of the squeal. When I give of myself, when I do altruistic acts of random kindness, do community service,
volunteer, I am making the world a better place. It is this simple truth that makes us see that the firemen
and policemen who gave their lives in the disaster are the real heroes.

In order to make a more peaceful world, we must, inevitably, learn to walk more softly upon it, or we will inevitably fail.

I like the whining speaker example, because it also illustrates an important human response to unstable
feedback loops. When the speaker whines, we know something is wrong, and we turn some knobs
to make it stop. We find a balance. We know that screaming into the mic doesn't stop the noise.
Doesn't work and never will. We learn to take contrary action.

In the same way, public opinion through the ages swings like a pendulum, first right, then left, up, down,
red, green, whatever. The important fact is simply that it swings. We seek and hopefully find balance
as a people. The world isn't black and white, as we are sometimes told. One of the hardest things for
all people is to find balance in their lives, and we need to see and hear the consequences of our actions
in order to form an idea of what that proper balance looks like.

So in this sense, feedback loops are not all bad. They allow us to reflect, to examine, to make guided,
well thought out decisions. What I fear has happened is that the gain on our TV-culture feedback loop
is so high, we forget what is normal and what is out of the ordinary, and we are carried away in the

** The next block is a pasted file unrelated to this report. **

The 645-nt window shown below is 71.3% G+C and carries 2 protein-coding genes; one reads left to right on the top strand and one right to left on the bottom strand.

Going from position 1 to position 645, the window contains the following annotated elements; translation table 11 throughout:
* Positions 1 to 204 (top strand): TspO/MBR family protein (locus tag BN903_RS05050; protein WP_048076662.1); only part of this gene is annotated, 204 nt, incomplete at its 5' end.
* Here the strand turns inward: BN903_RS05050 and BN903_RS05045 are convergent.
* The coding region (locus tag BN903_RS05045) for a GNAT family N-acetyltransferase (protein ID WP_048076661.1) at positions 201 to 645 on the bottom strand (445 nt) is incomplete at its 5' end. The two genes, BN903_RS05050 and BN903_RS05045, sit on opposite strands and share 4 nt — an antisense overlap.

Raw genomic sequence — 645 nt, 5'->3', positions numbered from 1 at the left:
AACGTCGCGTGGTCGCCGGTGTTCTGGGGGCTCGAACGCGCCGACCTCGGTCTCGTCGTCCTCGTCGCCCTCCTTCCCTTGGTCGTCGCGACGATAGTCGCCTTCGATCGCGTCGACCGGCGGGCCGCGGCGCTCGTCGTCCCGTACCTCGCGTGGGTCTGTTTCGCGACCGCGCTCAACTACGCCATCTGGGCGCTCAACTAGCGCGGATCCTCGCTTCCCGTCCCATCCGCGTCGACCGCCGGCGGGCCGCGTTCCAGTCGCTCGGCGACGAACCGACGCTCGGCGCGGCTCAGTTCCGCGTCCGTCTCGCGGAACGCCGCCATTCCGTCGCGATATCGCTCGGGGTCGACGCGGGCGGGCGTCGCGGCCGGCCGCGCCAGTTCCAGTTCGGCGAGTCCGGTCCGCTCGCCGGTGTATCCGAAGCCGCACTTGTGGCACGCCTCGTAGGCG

swirling wave of "public opinion" like a surfer on a wave far to large, and growing larger.

What else happens after the whine?

People tend to get quiet. Strange, and yet not so strange. The squeal is an alert that something is wrong,
we perk up our ears, aware there's danger, but then a beautiful thing happens: we can hear the calm voice
of reason after the din dies down. This, to me, is the power of introspection, prayer, meditatioin, whatever
one does to find that place of serenity where calmness and sanity prevails.

This is the potential power of the internet too, by the way. It is a feedback loop where we have greater
control over the content and the intake rate than ever before in human history, but it is still in its infancy.
That is, we as a society, cross-linked as we now are, are still becoming a more integral social thing.
In a sense we are the infants, the net is just our infrastructure.

I encourage you to not only think about that for yourself, but guide your loved ones, your friends and family,
to sources of sanity and civilized thought wherever you find it. We the people need to reinforce feedback
loops that we personally are happy with and invested in.

I'm now thinking along those lines for myself as I try to find an appropriate closure to my diatribe.
I'm wondering, "Where do I send this now?" The thought was spurred by a co-worker, here at Boeing,
who asked me what is a good forum for sane discussion in times of crisis.
He is looking for that feedback loop to which I refer.

My simple answer must be, "Wherever you can find it."